“That’s beautifully strange,” she whispered. Silver acknowledged it by running 2 fingers down the sides of the stream, collapsing back to a single one without spilling a drop of themselves. Then, with the same hand, the same fingers, they ran through Dry’s hair expertly, and to her it suddenly felt much longer than it was. She embraced them, hands gliding up and down the flawless skin of their back, smooth as electroglass, warm as a whiskey someone forgot to finish.

Again they kissed, and she thought Silver tasted like too many fascinating combinations: aluminum and mint, copper and basil, tin and cocoa powder. It wasn’t the first time she’d been with a crazy8, but Long Odd Silver was the first one who actually seemed to have returned to sanity.

One haunting instance came to mind, only flashing through, overpowered as it was by Silver’s social potency. In the course of wooing a big spender on behalf of her employers, Dry had taken the crazy8 woman into a private room. The emergency mask she’d donned looked like a censer, and now that it was part of her flesh her forehead endlessly issued incense smoke the color of her passion.

Together they’d blown through the woman’s inhibitions over spending more at the tables that evening, but they’d done it too well, almost blowing her smoke out completely. She’d had a relapse of bad odds as she lost herself in climax, and was forced to paw, gasping and moaning, at her handbag until she found a way to open it and extract another emergency mask: this time one that looked like a cathedral exterior. She threw it on without thinking, before Dry could even lift her head and see what was happening.

One mask mingled with another, creating golden towers that parted locks of her hair. Stained glass eyes bent open, letting out a draft of grayer less expressive smoke. Other things changed too, subtle body proportions like fingernail thickness and the bunching of inner ear ridges.

Dry panicked and slipped out from under her when she felt the woman’s thighs grow a little closer together. Now a different person, it was unclear whether or not consent was still ongoing, to both parties no less. The waitress who was hardly just a waitress threw her clothes back on haphazardly, watching out of the corner of her eye as her mark figured herself out.

A 2nd mask wasn’t as good as the first, not in the sense of helping one get back to themselves. Though it appeared the pair of masks had hybridized perfectly on her face, the effect was only surface level. The first time someone crashed back to 5to1 the new piece of identity was mostly an anchor, preventing the bulk of the person from drifting away, but it had to take the place of what already had.

The new mask didn’t squeeze itself into the same space; it had to carve out more of the original person and toss it away. The odds were right again, sure, but now the person wasn’t right. One mask and 2 was the pretty clear difference between someone changing and someone changing into someone else.

Within that body the artificial now outnumbered the natural, which now lost every vote. Those who had masked up twice cared a lot less about their odds and lives, now that they were majority object. From then on it would be all the easier to slip back to 8to1, 9to1, 10… For many it was a chain reaction once they started counting, or once they stopped.

The woman who had done herself the disservice of getting out of her own way laughed before she spoke to Dry, shaking her head with a smirk as she did up her shirt buttons, muttering something: ‘If Father Teetotal could see me now he’d make me say 100 Hail-any-old-Mary’s.’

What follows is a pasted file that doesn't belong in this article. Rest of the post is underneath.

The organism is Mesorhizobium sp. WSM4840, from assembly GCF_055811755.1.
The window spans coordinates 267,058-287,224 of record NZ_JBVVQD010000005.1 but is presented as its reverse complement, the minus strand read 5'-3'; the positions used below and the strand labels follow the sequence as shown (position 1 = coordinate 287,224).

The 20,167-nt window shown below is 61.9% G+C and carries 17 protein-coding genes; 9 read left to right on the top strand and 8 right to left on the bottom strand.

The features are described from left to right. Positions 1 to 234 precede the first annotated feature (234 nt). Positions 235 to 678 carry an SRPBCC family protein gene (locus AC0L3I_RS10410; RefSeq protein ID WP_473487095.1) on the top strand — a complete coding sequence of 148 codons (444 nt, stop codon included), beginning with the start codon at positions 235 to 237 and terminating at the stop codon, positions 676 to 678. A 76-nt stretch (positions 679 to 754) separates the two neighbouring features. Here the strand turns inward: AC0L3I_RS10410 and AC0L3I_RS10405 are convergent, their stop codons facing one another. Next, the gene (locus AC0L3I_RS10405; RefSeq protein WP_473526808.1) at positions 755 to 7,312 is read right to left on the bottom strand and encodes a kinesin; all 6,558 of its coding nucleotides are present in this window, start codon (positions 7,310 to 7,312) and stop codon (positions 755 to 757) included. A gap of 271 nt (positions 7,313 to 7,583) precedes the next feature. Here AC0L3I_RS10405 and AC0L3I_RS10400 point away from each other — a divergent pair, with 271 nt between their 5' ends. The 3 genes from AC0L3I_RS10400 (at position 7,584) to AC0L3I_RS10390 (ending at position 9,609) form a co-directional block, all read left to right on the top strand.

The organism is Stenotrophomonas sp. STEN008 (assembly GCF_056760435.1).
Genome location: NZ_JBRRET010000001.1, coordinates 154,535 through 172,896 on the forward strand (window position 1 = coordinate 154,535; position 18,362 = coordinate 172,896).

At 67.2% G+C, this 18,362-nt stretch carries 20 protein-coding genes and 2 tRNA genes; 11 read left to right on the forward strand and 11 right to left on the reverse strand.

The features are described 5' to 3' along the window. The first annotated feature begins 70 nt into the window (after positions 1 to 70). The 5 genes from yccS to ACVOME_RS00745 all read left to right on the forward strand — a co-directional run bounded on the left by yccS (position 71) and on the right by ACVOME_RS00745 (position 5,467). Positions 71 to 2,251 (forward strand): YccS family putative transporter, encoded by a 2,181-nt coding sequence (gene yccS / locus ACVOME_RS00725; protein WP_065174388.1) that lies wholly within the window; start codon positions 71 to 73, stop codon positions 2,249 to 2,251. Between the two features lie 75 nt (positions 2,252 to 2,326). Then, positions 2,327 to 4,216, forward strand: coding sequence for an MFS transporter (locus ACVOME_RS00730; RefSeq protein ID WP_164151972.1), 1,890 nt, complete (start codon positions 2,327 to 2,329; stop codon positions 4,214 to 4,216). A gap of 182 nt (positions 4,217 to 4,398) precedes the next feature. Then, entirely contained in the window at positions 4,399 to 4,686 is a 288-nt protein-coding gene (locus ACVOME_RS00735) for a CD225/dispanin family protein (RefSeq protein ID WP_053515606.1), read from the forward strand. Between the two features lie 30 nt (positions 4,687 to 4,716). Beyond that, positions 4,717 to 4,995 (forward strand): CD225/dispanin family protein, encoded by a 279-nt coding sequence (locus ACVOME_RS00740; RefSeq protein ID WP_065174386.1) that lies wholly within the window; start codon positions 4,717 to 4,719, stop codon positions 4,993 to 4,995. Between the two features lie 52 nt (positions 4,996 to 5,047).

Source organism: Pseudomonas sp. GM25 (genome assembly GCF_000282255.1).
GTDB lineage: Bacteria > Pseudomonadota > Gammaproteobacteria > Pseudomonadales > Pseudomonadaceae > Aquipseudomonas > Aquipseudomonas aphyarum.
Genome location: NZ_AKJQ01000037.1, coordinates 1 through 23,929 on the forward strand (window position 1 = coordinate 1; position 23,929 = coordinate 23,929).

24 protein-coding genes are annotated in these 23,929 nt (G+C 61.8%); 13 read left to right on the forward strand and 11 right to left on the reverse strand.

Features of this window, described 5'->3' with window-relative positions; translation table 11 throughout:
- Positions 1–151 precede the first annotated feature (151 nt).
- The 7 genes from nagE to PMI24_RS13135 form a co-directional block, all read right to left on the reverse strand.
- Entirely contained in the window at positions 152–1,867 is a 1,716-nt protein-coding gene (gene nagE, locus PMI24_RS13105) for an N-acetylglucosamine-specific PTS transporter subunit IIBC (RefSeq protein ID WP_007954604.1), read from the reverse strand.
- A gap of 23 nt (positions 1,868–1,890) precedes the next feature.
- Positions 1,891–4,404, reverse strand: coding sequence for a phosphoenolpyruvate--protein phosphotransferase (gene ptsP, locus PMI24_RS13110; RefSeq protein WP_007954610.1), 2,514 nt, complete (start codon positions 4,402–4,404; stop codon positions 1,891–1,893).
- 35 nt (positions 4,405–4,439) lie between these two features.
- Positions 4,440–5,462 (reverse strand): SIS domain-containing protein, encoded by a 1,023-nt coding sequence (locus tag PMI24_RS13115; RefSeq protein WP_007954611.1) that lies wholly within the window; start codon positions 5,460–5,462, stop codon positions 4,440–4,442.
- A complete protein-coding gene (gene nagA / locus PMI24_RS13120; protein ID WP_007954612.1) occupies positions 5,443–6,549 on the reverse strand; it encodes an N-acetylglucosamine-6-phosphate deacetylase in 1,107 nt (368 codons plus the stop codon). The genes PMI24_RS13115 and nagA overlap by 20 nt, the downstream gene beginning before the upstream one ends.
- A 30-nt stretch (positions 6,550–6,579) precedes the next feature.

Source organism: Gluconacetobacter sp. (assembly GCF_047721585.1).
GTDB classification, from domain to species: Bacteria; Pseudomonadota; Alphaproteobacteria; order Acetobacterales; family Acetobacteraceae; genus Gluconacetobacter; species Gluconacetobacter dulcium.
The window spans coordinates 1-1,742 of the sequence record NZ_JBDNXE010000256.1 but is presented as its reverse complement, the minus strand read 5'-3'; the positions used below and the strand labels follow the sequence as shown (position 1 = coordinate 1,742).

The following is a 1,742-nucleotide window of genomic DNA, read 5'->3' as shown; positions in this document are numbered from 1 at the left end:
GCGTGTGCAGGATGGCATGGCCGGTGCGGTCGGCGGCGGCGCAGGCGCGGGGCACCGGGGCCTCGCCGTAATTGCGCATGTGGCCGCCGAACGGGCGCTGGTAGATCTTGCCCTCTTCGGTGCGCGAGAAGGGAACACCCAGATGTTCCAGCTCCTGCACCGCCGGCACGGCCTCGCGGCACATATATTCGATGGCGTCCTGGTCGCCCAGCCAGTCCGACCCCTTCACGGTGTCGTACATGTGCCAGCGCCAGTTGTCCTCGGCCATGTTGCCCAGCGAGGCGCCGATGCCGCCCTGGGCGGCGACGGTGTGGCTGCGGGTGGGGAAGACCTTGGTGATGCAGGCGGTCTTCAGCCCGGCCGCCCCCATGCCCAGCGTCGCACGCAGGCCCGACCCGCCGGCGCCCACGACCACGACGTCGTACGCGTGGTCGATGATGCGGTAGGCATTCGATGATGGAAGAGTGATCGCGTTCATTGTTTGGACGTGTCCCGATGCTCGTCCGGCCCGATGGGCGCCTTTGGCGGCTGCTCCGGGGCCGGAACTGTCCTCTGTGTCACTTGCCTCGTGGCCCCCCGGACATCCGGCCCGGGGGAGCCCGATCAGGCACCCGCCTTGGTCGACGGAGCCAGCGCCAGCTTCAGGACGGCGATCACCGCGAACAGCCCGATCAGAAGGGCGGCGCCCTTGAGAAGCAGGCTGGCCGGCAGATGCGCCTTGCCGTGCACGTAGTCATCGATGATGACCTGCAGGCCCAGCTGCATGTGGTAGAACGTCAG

As Dry stared into Silver’s eyes, which led so compellingly into their streaming tears, she sensed something twice-masked within them, but she couldn’t put her finger on it, even with all 10 of them splayed across their collarbone, ready to grip it like she was dangling from a gutter. Could Silver have done it twice? Not likely, she answered herself, seeing as the crystal tears probably barely qualified as a mask at all. If there were any other influences they should’ve been plainly obvious.

“Looking for something?” they asked her.

“Looking for whatever makes you say you’re not after the prize.”

“I’m not one for competition, too gracious a loser they tell me.”

“And who is they?”

“The people who want a straightforward win. I like slanted ones, that way some of the experience slides down to everyone else.”

“It’s a real shame you know. If I had some more time to work you over I could’ve had you on my side in this. Maybe not trying on the captain’s boots for me, but certainly in getting it down to just the 2 of us.”

“You had all year and I barely had the pleasure of your company! An error in judgment?”

“No, even a year wouldn’t be enough, not since you crashed here with that lunatic calling himself the prince of Pluto. You’re on his side, even though it’s plain he isn’t on yours. I don’t know what you experienced together that bonded you, but it’s definitely a shame I’m not the one who gets to use you up and cast you aside. I’d be gentler, and you’d enjoy it more.”

“Roman is rather like you I think, so it’s not becoming of you to insult him.”

“Oh? I’m rather like the prince?” she asked with pinched lips, pulling away and fanning herself with a sarcastic hand. “If I’m royalty we should handle all of this in a more romantic bygone fashion.” She looked around, found an implement with which to further her jest in the form of a redheaded plunger stowed under the sinks.

Dry took up a fencing pose and held its handle out, waving her false rapier about as if to challenge them to a duel.

“I’m unarmed,” Silver protested, hands in the air.

“Then this win won’t be slanted at all,” the woman warned, flicking her wrist and tapping Silver’s flank with the wooden sword. “That’s one point for me and a minor wound for you.” Silver playfully grabbed at it, but Dry was startlingly swift in whipping it away. “You’re not much of a competitor, remember? There’s nothing to stop me from-“